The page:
The 5S camera has an autofocus that’s twice as fast, auto image stabilization, and a new burst mode to capture ten frames per second. The iPhone will analyze all those burst shots and show you what it thinks your best shot is. The iPhone 5S also has a slow-motion camera that allows it to record 720p video at 120FPS. Your videos of your cat will theoretically look more epic.
The iPhone 5S has slightly better battery life with ten hours talk time, ten hours LTE browsing, and 250 hours standby. That’s an improvement over last year’s eight hours of talk time, eight hours of LTE browsing and 225 hours of standby. We’ll have to see how this actually translates in real world use though.
Apple is in the accessories game. It’s selling a dock again for 30 bucks which will fit both the iPhone 5S and the discontinued iPhone 5. There’s also a new leather case that comes in six different colors, which will run you 40 bucks.
Price and Availability
Apple is keeping the same price as the previous generation for AT&T, Verizon and Sprint. The iPhone 5S 16GB will cost $199, the 32GB version will be $299 and the 64GB version will cost $399, all with a new two-year contract. There’s also an unlocked and contract-free version of the 5S for T-Mobile. Prices for the unlocked 16GB start at $650.
You can start buying the iPhone 5S on Friday September 20th.
Source : http://gizmodo.com/apple-iphone-5s-everything-you-need-to-know-1282062460
The “c” in the iPhone 5c title doesn’t stand for “cheap”. It stands for “clueless”.
As in, we were all clueless in our speculation on Apple’s motivations for creating this device.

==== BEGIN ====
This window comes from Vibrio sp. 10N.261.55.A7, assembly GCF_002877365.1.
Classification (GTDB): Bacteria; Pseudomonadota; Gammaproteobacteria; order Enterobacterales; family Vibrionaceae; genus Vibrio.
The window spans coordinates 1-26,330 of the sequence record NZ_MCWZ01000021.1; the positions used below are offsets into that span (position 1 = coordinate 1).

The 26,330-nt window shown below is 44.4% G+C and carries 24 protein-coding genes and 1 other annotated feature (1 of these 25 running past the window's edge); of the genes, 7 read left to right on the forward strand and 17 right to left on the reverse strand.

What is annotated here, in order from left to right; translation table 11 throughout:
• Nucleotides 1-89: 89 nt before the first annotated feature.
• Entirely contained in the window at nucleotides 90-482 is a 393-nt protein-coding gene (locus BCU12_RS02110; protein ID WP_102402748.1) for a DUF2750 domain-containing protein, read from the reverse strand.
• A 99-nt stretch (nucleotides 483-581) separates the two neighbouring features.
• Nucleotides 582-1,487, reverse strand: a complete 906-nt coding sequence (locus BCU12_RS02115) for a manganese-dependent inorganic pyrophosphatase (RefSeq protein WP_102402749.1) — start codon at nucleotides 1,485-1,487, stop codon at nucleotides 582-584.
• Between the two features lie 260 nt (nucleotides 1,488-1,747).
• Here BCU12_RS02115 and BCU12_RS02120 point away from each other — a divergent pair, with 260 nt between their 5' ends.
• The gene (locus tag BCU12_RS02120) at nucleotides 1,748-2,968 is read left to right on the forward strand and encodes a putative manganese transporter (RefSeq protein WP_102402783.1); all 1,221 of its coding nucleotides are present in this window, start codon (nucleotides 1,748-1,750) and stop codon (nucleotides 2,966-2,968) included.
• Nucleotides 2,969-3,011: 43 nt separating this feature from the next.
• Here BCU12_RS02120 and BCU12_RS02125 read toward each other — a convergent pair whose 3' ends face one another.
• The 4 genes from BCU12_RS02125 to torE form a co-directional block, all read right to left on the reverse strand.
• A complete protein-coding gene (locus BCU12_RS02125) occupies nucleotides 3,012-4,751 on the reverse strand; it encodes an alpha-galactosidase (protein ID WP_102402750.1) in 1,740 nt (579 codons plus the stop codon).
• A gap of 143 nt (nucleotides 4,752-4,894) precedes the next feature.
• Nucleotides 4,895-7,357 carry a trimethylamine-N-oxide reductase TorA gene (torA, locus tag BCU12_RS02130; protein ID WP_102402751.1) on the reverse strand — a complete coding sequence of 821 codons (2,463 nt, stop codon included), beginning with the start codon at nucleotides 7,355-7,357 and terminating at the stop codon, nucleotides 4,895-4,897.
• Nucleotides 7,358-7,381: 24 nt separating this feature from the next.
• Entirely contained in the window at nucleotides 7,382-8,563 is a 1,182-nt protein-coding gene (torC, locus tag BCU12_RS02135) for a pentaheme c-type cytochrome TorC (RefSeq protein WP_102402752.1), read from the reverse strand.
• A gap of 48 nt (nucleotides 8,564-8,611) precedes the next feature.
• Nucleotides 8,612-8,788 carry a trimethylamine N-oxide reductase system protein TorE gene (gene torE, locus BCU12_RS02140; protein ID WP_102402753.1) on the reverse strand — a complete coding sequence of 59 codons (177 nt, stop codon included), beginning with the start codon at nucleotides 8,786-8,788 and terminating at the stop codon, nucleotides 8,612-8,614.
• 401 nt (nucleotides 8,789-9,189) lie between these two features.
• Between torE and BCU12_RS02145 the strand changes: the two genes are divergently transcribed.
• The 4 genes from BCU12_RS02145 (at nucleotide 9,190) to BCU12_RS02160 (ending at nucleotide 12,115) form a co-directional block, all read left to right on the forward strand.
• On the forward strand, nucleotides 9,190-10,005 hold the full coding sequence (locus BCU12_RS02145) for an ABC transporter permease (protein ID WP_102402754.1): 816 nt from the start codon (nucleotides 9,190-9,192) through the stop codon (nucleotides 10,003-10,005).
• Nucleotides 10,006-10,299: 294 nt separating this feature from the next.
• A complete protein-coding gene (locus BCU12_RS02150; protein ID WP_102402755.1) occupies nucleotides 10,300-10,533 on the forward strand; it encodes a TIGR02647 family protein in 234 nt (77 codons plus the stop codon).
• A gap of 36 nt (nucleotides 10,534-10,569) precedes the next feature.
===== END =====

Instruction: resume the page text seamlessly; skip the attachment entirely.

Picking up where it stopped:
(Okay, it actually seems to stand for “color”, but humor me.)
After sitting through Apple’s unveiling today and more importantly, watching the product videos, it seems decidedly more clear to me why Apple actually made the iPhone 5c. I think it comes down to the star of those videos: Jony Ive.
I’ve seen a lot of Jony Ive videos in my day. And to my eye, it sure seems like he’s decidedly more excited about the iPhone 5c than he is the iPhone 5s. He (and Apple) would probably say that’s unfair — after all, how do you pick one of your children to love more? But just watch the videos back-to-back.
You’d think it would be the opposite. After all, the iPhone 5s is the new pinnacle of Apple’s flagship hardware. But remember that it is largely the same design as the iPhone 5, a device dreamed up by Ive before he was in charge of the design of software for Apple as well as their hardware.
In other words, I view the iPhone 5c as the iPhone 5 that Ive would have built had he been in charge of iOS design at the time of its creation. And thanks to the executive shake up last winter, I believe he now got to do just that.